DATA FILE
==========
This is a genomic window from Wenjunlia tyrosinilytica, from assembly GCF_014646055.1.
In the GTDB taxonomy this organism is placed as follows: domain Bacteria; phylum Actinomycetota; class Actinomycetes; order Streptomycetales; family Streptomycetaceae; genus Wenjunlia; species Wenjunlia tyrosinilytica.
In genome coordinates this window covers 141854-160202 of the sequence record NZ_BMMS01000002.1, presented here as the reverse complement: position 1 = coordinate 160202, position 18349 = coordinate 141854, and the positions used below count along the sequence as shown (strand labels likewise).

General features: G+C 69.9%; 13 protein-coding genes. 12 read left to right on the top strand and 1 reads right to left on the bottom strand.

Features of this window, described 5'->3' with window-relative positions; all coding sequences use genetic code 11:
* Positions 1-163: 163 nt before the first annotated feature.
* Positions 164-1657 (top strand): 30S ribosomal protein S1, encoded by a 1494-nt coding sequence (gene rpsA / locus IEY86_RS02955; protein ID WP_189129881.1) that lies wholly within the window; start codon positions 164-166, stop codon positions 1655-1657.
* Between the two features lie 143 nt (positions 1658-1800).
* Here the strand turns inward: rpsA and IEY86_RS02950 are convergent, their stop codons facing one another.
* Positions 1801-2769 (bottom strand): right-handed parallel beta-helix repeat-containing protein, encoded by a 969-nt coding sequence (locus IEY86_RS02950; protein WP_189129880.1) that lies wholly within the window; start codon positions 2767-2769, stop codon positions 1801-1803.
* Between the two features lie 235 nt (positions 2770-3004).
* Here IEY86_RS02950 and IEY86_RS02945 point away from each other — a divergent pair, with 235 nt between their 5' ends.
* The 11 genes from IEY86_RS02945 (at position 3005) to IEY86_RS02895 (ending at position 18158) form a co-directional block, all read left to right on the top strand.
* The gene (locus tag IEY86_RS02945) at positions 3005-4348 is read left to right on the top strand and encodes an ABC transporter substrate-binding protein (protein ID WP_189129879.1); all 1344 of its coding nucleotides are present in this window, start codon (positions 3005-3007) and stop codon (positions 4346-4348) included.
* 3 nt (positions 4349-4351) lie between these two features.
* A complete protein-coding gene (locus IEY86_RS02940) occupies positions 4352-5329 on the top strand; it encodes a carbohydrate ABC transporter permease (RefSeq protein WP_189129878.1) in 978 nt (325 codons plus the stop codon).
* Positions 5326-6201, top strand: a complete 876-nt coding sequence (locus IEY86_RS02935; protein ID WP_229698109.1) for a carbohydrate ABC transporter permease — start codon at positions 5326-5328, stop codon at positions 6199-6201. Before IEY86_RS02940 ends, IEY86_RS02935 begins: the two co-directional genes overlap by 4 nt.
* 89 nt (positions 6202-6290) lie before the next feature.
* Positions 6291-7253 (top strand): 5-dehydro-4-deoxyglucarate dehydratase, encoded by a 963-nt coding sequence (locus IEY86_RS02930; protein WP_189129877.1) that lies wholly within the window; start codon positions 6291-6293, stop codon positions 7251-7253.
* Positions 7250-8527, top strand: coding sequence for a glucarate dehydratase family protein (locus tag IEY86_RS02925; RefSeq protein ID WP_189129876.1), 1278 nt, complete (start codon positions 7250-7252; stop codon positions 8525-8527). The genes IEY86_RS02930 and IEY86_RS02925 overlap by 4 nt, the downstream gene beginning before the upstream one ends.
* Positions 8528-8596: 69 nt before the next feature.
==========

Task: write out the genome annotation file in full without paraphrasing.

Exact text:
This is a genomic window from Wenjunlia tyrosinilytica, from assembly GCF_014646055.1.
In the GTDB taxonomy this organism is placed as follows: domain Bacteria; phylum Actinomycetota; class Actinomycetes; order Streptomycetales; family Streptomycetaceae; genus Wenjunlia; species Wenjunlia tyrosinilytica.
In genome coordinates this window covers 141854-160202 of the sequence record NZ_BMMS01000002.1, presented here as the reverse complement: position 1 = coordinate 160202, position 18349 = coordinate 141854, and the positions used below count along the sequence as shown (strand labels likewise).

General features: G+C 69.9%; 13 protein-coding genes. 12 read left to right on the top strand and 1 reads right to left on the bottom strand.

Features of this window, described 5'->3' with window-relative positions; all coding sequences use genetic code 11:
* Positions 1-163: 163 nt before the first annotated feature.
* Positions 164-1657 (top strand): 30S ribosomal protein S1, encoded by a 1494-nt coding sequence (gene rpsA / locus IEY86_RS02955; protein ID WP_189129881.1) that lies wholly within the window; start codon positions 164-166, stop codon positions 1655-1657.
* Between the two features lie 143 nt (positions 1658-1800).
* Here the strand turns inward: rpsA and IEY86_RS02950 are convergent, their stop codons facing one another.
* Positions 1801-2769 (bottom strand): right-handed parallel beta-helix repeat-containing protein, encoded by a 969-nt coding sequence (locus IEY86_RS02950; protein WP_189129880.1) that lies wholly within the window; start codon positions 2767-2769, stop codon positions 1801-1803.
* Between the two features lie 235 nt (positions 2770-3004).
* Here IEY86_RS02950 and IEY86_RS02945 point away from each other — a divergent pair, with 235 nt between their 5' ends.
* The 11 genes from IEY86_RS02945 (at position 3005) to IEY86_RS02895 (ending at position 18158) form a co-directional block, all read left to right on the top strand.
* The gene (locus tag IEY86_RS02945) at positions 3005-4348 is read left to right on the top strand and encodes an ABC transporter substrate-binding protein (protein ID WP_189129879.1); all 1344 of its coding nucleotides are present in this window, start codon (positions 3005-3007) and stop codon (positions 4346-4348) included.
* 3 nt (positions 4349-4351) lie between these two features.
* A complete protein-coding gene (locus IEY86_RS02940) occupies positions 4352-5329 on the top strand; it encodes a carbohydrate ABC transporter permease (RefSeq protein WP_189129878.1) in 978 nt (325 codons plus the stop codon).
* Positions 5326-6201, top strand: a complete 876-nt coding sequence (locus IEY86_RS02935; protein ID WP_229698109.1) for a carbohydrate ABC transporter permease — start codon at positions 5326-5328, stop codon at positions 6199-6201. Before IEY86_RS02940 ends, IEY86_RS02935 begins: the two co-directional genes overlap by 4 nt.
* 89 nt (positions 6202-6290) lie before the next feature.
* Positions 6291-7253 (top strand): 5-dehydro-4-deoxyglucarate dehydratase, encoded by a 963-nt coding sequence (locus IEY86_RS02930; protein WP_189129877.1) that lies wholly within the window; start codon positions 6291-6293, stop codon positions 7251-7253.
* Positions 7250-8527, top strand: coding sequence for a glucarate dehydratase family protein (locus tag IEY86_RS02925; RefSeq protein ID WP_189129876.1), 1278 nt, complete (start codon positions 7250-7252; stop codon positions 8525-8527). The genes IEY86_RS02930 and IEY86_RS02925 overlap by 4 nt, the downstream gene beginning before the upstream one ends.
* Positions 8528-8596: 69 nt before the next feature.